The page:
On Nov 17, the Center for the Philosoph of Freedom will host Mike Munger, Professor of Political Science and Economics, Duke University, and our own Dan Russell, Professor of Philosophy, as part of the Freedom Center Colloquium Series. Their paper is entitled "Can Profit-Seekers Be Virtuous?" (Abstract below.) Please contact Chris Howard, firstname.lastname@example.org , for a copy of the paper.
Tuesday, Nov 17, 12:30-1:45pm, in the Kendrick Room at the Freedom Center, Marshall 280 (right above Paradise Bakery). Feel free to bring lunch.
For further information, please visit the Arizona Freedom Center at http://freedomcenter.arizona.edu/colloquium
The age-old charge against middlemen is that since they trade for profit, at best they have no virtuous intent, and at worst they are vicious for gaining at the expense of other people. We argue that profit-seekers can also be virtuous people, if three conditions are all met:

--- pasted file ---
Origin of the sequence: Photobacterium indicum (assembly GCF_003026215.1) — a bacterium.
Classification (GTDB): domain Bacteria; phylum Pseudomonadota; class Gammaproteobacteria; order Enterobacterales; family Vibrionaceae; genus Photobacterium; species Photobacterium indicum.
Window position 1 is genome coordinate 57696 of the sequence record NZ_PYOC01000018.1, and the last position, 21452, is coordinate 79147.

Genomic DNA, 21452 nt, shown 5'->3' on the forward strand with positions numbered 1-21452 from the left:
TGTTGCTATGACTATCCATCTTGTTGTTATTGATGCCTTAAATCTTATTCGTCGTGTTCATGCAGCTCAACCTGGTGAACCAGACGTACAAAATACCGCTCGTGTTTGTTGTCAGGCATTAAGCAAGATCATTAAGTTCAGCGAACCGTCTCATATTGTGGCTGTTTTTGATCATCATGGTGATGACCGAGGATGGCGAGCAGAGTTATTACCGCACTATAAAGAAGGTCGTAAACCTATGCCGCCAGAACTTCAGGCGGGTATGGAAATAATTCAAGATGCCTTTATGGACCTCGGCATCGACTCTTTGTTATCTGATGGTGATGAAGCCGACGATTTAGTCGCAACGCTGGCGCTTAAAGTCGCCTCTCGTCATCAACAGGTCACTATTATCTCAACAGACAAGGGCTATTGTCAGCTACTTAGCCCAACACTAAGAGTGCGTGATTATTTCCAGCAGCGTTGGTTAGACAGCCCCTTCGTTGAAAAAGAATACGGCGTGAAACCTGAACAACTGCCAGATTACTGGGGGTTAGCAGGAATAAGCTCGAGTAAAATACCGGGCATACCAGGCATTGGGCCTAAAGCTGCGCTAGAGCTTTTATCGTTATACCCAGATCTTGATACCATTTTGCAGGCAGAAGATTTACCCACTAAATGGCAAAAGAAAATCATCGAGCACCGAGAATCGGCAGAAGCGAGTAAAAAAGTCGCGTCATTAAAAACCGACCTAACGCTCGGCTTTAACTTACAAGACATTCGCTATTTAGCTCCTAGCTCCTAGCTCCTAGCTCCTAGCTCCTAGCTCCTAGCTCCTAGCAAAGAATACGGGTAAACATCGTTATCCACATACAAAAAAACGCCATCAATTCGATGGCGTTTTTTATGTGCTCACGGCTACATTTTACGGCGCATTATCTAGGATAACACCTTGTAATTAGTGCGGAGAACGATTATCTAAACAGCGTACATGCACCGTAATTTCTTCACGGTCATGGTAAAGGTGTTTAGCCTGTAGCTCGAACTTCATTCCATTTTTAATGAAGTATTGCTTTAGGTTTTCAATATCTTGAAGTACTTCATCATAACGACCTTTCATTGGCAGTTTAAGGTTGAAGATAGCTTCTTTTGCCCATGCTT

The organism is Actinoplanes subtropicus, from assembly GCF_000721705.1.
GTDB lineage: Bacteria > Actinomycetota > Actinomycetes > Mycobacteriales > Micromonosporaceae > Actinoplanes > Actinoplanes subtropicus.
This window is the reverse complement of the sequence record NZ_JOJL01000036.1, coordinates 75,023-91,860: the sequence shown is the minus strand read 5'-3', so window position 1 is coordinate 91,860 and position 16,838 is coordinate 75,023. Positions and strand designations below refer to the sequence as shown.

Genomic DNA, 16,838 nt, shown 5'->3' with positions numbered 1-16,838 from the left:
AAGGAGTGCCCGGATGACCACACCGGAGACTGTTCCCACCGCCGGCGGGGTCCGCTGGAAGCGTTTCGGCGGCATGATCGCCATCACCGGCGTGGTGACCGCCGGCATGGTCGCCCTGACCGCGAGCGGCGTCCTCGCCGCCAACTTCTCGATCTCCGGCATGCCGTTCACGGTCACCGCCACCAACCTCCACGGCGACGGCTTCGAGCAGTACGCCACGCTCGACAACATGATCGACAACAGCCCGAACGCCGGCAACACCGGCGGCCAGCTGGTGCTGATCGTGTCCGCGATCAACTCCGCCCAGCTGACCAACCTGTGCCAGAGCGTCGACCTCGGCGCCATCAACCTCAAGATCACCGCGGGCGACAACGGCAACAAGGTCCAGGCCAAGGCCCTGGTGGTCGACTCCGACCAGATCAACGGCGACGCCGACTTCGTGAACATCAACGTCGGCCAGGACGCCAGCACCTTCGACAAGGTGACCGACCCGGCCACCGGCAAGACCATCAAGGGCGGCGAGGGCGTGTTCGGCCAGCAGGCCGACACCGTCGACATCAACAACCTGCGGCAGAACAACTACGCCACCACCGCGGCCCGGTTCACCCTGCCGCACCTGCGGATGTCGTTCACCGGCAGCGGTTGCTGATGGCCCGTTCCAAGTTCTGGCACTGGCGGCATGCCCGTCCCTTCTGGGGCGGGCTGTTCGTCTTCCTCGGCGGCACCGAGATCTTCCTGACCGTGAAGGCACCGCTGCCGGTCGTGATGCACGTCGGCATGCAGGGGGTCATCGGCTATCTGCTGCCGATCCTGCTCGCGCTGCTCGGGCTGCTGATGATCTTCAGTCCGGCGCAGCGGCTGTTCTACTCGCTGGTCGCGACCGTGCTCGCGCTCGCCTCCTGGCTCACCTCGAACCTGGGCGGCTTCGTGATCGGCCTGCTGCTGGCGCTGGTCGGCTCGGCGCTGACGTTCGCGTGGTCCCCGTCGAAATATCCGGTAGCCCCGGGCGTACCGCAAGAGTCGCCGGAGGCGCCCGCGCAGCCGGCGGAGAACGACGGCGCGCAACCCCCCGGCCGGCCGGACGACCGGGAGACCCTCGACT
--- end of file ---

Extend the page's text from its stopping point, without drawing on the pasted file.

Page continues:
1. The exchanges are truly voluntary, or “euvoluntary,” in a sense we explain;
2. The profits are “real” profits, earned through a competitive market process, and not “rent-seeking” profits, obtained through a privilege-based political process; and
3. The intent of the profit-seeker is virtuous.
When the first two conditions are met, profits arise from creating value for others, unlike rent-seeking which really does take from others. Under these conditions, what profit-seekers do is not vicious—on the contrary, it is beneficial. More than that, profit-seekers act with virtuous intent when they intend to earn real profits by participating in a competitive process that creates real value rather than by seeking rents. And while there is never a guarantee that profit-seekers will be virtuous, market forces that limit profit opportunities to real profits are far more favorable to good character than political forces that reward rent-seeking.